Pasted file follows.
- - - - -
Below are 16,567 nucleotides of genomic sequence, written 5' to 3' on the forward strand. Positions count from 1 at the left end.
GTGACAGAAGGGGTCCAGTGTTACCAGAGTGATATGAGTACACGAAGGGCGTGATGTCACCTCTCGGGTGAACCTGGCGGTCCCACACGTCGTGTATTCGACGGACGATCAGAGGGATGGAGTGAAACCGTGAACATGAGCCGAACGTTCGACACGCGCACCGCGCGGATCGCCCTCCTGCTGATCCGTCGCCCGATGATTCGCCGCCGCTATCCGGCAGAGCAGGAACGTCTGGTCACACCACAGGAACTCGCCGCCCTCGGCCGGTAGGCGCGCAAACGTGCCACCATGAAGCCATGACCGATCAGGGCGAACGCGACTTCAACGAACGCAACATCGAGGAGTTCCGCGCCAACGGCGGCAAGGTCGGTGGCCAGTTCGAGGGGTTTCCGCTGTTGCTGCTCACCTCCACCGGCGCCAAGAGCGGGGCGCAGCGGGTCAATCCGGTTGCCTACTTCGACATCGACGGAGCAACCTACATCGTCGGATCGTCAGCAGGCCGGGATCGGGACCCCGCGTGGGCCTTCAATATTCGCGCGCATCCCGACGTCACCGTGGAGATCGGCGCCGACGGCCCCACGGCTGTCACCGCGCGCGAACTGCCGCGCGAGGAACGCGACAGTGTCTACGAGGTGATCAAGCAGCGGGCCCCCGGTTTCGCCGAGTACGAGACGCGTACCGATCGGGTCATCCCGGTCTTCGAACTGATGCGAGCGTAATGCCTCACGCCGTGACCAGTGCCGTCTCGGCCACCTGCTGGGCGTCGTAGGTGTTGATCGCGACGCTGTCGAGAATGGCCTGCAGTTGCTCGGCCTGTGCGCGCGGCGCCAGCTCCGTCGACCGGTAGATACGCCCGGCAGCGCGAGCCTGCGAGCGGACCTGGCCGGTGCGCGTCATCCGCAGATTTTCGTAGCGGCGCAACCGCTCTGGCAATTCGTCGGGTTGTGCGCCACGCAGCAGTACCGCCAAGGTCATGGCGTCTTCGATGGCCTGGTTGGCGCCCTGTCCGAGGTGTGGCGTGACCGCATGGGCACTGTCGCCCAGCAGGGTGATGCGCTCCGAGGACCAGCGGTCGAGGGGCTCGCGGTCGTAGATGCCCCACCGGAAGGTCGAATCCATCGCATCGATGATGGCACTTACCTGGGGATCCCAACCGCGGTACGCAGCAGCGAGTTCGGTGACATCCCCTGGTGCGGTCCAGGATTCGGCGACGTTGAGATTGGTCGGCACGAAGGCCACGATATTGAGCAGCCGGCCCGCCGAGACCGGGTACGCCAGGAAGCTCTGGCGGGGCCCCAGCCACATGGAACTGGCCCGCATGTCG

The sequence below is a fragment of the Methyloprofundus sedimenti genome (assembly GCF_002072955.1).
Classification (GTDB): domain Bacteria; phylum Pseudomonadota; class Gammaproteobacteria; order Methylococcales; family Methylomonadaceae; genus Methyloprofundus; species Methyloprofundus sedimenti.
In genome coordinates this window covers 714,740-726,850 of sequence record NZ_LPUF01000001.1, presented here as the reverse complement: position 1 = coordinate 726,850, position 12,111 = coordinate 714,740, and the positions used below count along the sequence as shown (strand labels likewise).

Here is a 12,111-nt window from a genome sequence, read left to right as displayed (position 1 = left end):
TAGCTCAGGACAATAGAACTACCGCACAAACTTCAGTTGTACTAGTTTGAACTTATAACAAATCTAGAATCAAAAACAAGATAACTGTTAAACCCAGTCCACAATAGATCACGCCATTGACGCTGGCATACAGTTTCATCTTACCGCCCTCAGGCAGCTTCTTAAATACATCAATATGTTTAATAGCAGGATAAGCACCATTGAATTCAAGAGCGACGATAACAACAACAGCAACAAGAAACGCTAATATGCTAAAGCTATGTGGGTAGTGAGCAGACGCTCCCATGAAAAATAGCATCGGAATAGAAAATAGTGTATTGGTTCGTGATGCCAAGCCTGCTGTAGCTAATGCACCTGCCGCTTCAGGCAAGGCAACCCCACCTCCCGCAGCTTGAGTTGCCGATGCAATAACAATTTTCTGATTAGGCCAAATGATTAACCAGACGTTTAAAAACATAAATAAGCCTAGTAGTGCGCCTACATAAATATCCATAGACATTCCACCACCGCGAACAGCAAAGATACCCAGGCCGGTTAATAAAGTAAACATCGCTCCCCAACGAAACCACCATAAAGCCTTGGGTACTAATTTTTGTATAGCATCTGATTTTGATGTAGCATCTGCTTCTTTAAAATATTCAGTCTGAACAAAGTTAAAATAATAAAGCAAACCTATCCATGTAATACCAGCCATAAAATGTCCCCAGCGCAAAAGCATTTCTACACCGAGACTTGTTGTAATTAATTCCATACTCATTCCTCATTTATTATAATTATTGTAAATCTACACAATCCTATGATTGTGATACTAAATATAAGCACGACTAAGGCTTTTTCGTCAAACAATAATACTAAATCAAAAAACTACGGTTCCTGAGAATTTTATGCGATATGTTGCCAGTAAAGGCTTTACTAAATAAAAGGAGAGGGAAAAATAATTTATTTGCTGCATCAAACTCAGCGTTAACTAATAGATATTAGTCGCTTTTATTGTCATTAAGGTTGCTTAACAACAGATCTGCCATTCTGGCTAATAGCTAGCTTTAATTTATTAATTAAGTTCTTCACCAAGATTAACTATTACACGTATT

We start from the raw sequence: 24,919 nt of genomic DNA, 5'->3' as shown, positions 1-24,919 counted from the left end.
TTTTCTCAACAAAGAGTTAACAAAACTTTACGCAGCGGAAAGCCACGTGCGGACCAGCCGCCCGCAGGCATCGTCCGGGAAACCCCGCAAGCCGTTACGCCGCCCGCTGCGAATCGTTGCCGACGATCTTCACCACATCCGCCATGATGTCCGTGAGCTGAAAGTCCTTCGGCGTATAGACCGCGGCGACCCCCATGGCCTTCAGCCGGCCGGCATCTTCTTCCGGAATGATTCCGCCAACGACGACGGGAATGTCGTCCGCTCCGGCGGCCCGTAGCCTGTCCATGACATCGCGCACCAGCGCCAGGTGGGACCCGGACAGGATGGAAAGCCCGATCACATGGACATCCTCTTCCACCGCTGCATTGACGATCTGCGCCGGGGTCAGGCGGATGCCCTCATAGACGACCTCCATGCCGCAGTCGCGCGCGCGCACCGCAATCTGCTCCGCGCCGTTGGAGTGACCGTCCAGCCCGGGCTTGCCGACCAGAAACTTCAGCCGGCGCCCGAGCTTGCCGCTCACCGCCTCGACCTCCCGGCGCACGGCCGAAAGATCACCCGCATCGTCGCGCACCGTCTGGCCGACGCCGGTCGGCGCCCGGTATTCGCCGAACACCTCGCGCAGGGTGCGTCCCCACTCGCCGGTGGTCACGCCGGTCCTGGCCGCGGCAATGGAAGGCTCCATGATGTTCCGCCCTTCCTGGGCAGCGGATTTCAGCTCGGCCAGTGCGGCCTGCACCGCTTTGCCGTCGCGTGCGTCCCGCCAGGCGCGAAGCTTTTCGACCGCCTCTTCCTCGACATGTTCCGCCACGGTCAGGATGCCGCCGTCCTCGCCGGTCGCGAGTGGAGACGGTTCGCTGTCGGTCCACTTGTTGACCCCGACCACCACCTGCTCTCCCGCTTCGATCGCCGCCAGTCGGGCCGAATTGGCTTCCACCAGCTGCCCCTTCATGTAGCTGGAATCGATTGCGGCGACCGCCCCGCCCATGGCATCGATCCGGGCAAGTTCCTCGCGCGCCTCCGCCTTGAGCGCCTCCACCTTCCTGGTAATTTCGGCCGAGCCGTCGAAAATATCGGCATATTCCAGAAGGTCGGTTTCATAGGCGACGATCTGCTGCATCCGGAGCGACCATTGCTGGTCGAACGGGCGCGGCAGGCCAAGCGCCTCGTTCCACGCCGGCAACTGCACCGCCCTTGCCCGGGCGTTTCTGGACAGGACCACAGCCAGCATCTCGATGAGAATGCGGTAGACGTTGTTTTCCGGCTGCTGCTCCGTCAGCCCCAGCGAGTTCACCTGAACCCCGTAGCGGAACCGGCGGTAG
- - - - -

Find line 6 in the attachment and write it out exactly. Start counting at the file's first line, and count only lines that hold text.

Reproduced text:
Here is a 12,111-nt window from a genome sequence, read left to right as displayed (position 1 = left end):